Is That a Moose in Your Pocket?
In my single days, whenever I was nursing a broken heart or a job disaster, I plotted a move to Colorado. It became my reflex place where I dreamed I wore cowboy boots (turquoise and red ones), spent time riding a horse on a mountaintop (forgetting that the only time I ever rode was on a trail near my suburban NJ home where my horse was the one that meandered off the trail into the woods with me ducking trees and brush) and fell in love with some outdoorsy guy who did something downright dangerous like cow roping for a living. I think this fantasy worked because it was the antithesis of my world in Manhattan, where I worked at a fashion magazine.
Pehaps this is why I read IS THAT A MOOSE IN YOUR POCKET? with special delight. Here Jen Brenner is working at Technology Standard in San Francisco when she intercepts an e-mail from her boss and realizes she is being passed over for a coveted promotion. At the same time she is dealing with the end of a relationship with a guy she thought was THE ONE --- a relationship that actually ended two years ago, but keeps gnawing at her.
Through a friend she meets the editor of the Meredith Gazette in Meredith, Montana and when it's time to plot a new life course, an opportunity at the Gazette provides the perfect leave of absence. Thus City Jen packs up her Subaru and heads for the hills to become Country Jen.
Her first assignment for the paper has her covering the causes of an environmental disaster that results in fish being killed in the river near the local paper plant. From there Jen finds herself involved in a mystery with deadly consequences for a lot more than aquatic creatures.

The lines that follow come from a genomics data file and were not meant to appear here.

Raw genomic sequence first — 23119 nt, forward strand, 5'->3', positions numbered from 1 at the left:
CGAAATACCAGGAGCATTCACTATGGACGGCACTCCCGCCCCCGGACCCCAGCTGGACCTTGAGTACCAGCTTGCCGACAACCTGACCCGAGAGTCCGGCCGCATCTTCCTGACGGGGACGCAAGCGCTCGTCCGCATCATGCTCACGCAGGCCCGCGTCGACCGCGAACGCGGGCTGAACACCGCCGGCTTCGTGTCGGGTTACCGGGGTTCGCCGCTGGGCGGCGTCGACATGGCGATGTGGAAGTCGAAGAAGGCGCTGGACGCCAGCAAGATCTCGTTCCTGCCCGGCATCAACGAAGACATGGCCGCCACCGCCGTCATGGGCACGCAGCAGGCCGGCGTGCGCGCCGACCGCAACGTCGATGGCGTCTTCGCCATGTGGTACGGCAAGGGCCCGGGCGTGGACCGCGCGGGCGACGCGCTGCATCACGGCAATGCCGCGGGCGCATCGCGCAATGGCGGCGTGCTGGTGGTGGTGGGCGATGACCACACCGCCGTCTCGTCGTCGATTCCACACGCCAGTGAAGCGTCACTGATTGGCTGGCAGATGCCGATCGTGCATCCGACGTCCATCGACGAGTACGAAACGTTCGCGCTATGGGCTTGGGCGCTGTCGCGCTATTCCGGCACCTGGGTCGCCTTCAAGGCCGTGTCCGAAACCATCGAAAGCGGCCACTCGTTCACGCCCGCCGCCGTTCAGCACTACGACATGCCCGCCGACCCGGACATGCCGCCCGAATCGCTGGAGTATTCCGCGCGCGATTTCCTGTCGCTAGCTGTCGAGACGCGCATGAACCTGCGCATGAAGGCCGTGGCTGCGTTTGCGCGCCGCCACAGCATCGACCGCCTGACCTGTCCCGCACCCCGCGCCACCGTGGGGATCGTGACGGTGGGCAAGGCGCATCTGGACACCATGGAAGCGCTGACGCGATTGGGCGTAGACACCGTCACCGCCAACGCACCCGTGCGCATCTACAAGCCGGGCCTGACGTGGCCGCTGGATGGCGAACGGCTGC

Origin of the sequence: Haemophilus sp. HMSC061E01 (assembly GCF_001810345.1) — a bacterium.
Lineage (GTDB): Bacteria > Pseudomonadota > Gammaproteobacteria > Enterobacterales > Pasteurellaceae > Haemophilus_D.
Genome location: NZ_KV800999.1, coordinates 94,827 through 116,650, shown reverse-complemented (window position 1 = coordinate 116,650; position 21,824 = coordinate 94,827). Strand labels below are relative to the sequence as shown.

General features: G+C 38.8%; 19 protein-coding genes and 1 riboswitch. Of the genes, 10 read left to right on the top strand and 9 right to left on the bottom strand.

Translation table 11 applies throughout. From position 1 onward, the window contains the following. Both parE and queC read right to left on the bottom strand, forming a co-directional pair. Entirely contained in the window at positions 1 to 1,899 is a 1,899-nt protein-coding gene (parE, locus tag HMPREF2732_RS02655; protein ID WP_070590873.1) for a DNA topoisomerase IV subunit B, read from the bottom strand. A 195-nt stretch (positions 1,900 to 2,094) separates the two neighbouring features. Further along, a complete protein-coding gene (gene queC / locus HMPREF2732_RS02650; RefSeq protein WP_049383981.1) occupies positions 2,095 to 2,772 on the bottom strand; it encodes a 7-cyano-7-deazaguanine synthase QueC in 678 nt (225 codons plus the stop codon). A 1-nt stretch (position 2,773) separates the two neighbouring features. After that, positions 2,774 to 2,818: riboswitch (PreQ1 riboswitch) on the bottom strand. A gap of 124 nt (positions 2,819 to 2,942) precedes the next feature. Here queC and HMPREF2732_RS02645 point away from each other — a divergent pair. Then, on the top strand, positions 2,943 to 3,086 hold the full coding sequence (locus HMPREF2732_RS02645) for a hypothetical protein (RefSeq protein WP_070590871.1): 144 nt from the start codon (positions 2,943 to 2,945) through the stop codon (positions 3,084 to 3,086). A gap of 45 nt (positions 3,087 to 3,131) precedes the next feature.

She also finds herself involved with local EPA agent Bruce Mortensen, an older man with a lot of baggage, including one daughter who does not want Jen to be part of his life. If the story were not complicated enough already, factor in that Bruce's ex-wife's dad is the owner of the paper company and she is doing her own sheet dance with the company's business manager.
While Jen and Bruce clearly have a lot of good stuff between them, Jen ends up in the wrong places at the wrong times once too often, and when her old boss offers her the promotion she once coveted at Technology Standard, she returns to San Francisco.
In this section of the book Green hits a strong chord. Jen is telling the story of her Montana life for "the sixth or seventh storytelling session" of the "sanitized version" and "the ball of hurt in my chest began, slowly, to loosen and unwind." Any woman who has gone through a heartbreak knows all too well what that moment feels like. At this moment readers see that the Jen who arrives back in the city by the Bay is not the same woman who drove to Montana months before. She's stronger and more set on living life for herself and not others.
So does Bruce come back? How does the story end? You'll have to read to find out.
One more note. Green employs e-mail chapter openers in the book, which work as a terrific creative device to drive the story forward. Readers can catch up on what's going on with other characters or Jen by reading these bits that save a lot of extra description and dialogue from the actual story. It's A very clever way to handle material that would drag down the pace.
IS THAT A MOOSE IN YOUR POCKET? is one fun read. For me, it made me realize I still want those turquoise boots with red stitching.
Reviewed by Carol Fitzgerald on November 4, 2003
Is That a Moose in Your Pocket?
- Publication Date: November 4, 2003
- Genres: Fiction
- Paperback: 368 pages
- Publisher: Delta
- ISBN-10: 0385337175
- ISBN-13: 9780385337175